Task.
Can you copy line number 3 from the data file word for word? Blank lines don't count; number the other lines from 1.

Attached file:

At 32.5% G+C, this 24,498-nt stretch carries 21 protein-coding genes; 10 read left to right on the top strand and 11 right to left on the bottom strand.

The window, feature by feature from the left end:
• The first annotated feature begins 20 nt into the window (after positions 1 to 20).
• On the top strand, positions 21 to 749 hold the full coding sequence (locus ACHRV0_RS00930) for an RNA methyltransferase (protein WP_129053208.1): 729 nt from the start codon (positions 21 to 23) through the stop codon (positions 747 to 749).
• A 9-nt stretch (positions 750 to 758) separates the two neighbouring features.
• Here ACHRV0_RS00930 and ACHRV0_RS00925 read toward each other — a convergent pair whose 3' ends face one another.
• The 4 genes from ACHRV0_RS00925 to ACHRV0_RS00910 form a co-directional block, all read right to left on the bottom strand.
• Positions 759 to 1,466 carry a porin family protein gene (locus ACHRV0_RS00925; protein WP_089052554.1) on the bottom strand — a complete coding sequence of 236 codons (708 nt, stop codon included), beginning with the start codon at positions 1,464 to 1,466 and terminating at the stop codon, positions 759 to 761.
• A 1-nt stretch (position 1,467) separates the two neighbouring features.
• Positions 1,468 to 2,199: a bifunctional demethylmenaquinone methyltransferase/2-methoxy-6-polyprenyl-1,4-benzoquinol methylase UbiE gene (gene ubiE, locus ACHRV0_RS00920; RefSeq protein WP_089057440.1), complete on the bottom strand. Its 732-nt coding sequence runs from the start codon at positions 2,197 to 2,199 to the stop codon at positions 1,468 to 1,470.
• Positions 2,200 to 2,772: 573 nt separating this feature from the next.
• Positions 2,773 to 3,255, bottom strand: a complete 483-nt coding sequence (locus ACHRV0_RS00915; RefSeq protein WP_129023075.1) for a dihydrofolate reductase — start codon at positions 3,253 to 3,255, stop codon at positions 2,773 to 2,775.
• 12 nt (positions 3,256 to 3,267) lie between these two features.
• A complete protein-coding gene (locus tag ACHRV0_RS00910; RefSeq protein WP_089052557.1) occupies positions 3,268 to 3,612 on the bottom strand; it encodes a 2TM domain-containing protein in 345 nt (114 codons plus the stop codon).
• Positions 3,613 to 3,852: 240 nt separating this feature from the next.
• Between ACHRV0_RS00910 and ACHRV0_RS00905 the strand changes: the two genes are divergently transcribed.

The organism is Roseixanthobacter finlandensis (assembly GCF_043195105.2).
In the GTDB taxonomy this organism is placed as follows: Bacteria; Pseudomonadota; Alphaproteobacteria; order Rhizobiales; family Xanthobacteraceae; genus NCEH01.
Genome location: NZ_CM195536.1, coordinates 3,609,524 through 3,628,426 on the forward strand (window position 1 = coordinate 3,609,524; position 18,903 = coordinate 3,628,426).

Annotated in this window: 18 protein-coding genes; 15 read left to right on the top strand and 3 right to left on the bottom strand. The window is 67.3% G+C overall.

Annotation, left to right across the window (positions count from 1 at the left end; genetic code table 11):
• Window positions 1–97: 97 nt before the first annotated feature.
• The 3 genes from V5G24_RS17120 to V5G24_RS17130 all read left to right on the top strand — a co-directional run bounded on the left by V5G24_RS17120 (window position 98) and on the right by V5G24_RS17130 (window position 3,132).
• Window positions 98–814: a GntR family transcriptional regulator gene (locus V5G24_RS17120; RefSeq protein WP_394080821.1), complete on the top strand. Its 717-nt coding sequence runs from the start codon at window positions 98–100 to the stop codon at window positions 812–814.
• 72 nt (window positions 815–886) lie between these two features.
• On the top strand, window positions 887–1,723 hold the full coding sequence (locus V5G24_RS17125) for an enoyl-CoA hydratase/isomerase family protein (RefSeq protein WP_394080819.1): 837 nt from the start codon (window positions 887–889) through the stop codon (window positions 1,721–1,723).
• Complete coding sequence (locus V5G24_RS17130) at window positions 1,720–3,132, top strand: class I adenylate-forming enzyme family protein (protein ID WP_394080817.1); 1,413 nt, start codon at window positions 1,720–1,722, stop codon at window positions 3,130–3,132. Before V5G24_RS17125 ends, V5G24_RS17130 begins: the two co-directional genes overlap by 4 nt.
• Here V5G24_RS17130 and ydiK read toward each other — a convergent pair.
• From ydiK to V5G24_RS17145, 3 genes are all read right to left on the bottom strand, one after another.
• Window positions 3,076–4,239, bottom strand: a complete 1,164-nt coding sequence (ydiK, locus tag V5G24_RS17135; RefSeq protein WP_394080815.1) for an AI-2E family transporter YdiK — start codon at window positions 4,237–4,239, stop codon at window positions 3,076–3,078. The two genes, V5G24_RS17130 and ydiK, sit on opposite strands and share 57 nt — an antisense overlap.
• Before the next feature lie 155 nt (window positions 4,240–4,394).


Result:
• The first annotated feature begins 20 nt into the window (after positions 1 to 20).